Tenth Circuit: Waiver of 11th Amendment Immunity Applies to All Divisions of State Department of Labor

The Tenth Circuit Court of Appeals issued its opinion in Arbogast v. State of Kansas Department of Labor on Friday, June 19, 2015.

Kathleen Arbogast worked for the Kansas Department of Labor (KDOL) in the Workers’ Compensation Division and suffers from asthma. She complained that her co-workers’ perfumes were triggering asthma attacks, so the Division moved her to an office in the basement in September 2010, but she continued to have asthma attacks when co-workers would visit her office. In August 2011, Ms. Arbogast was terminated by her supervisor, Karin Brownlee. Ms. Arbogast filed suit in January 2013, asserting claims of discrimination and retaliation in violation of the Rehabilitation Act, and named as defendants KDOL and Brownlee in her individual capacity. KDOL sought to dismiss the Rehabilitation Act claims, arguing KDOL lacks the capacity to sue or be sued and Kansas has not waived its judicial immunity under the Eleventh Amendment. The district court denied KDOL’s motion to dismiss and KDOL brought an interlocutory appeal.

The Tenth Circuit first examined its appellate jurisdiction to consider KDOL’s claim that it lacked capacity to be sued. KDOL argued that under state law, as a mere agency of the state, it lacked capacity to sue or be sued, and the collateral order doctrine conferred immediate jurisdiction on the Tenth Circuit to hear the issue. However, at oral argument, KDOL’s counsel conceded that the collateral order doctrine may not permit interlocutory review of the capacity argument. The Tenth Circuit agreed with the concession. Citing three requirements to invoke jurisdiction under the collateral order doctrine, i.e., (1) the district court’s order conclusively resolved the disputed issue, (2) the order resolved an issue separate from the merits of the case, and (3) the order is effectively unreviewable on order from final judgment, the Tenth Circuit found KDOL’s argument failed at the first prong because the district court did not conclusively determine KDOL’s capacity to sue or be sued. The Tenth Circuit dismissed the issue on appeal.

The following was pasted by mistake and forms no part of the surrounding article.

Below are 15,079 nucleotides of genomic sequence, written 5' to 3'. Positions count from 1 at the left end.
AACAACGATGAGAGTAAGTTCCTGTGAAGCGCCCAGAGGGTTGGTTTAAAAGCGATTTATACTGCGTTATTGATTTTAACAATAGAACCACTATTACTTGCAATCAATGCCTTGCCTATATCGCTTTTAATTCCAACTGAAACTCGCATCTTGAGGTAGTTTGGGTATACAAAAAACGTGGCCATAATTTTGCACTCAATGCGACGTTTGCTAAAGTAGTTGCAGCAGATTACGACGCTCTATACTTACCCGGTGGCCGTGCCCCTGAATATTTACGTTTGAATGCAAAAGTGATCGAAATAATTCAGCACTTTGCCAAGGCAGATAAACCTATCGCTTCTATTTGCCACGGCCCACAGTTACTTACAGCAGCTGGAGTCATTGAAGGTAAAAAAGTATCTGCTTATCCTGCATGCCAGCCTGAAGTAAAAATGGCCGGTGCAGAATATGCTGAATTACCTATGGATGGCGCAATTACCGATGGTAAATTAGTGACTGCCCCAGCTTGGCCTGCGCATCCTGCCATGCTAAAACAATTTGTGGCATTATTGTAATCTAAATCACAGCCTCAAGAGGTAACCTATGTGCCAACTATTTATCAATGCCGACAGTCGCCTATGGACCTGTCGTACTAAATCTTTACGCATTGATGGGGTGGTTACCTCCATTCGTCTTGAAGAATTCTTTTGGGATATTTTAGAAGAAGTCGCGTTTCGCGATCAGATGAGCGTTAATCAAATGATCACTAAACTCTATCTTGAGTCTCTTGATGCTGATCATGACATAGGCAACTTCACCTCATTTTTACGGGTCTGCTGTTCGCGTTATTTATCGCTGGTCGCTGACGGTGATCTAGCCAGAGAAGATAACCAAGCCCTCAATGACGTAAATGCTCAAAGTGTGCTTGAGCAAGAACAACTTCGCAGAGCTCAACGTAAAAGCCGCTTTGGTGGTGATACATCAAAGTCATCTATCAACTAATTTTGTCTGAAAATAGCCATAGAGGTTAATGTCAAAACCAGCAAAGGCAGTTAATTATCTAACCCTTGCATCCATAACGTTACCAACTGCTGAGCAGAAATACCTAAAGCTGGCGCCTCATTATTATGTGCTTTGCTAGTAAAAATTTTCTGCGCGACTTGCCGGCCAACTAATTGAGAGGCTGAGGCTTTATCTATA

Next, the Tenth Circuit evaluated whether KDOL waived Eleventh Amendment immunity by accepting funds for the Unemployment Insurance Division housed within the Department of Labor. KDOL contended that because Ms. Arbogast worked for the Workers’ Compensation Division, not the Unemployment Insurance Division, there was no waiver of immunity. Looking at the Rehabilitation Act, the Tenth Circuit found the plain language included in the waiver of immunity “all the operations of . . . a department . . . of a State.” Since the Workers’ Compensation Division and Unemployment Insurance Division were both housed in the Kansas Department of Labor, the acceptance of funds for the Unemployment Insurance Division constituted a waiver of Eleventh Amendment immunity for the entire Department of Labor. Kansas argued that extending the waiver of immunity to the Workers’ Compensation Division when it received no federal funds would violate the Spending Clause of the U.S. Constitution. The Tenth Circuit found the first Dole factor was satisfied because allowing those who suffer discrimination to bring private causes of action is “reasonably calculated” to achieve Congress’s goal of combating discrimination. KDOL also argued it did not have notice of its waiver, but the Tenth Circuit disagreed, finding the plain language of the Rehabilitation Act provided sufficient notice that the waiver extended to all the operations of the department. KDOL also argued that the waiver of immunity is unrelated to the federal interest justifying expenditure of the funds, but the Tenth Circuit again disagreed, finding that Congress’s intent to eliminate discrimination based on disability was reasonably related to its distribution of federal funds.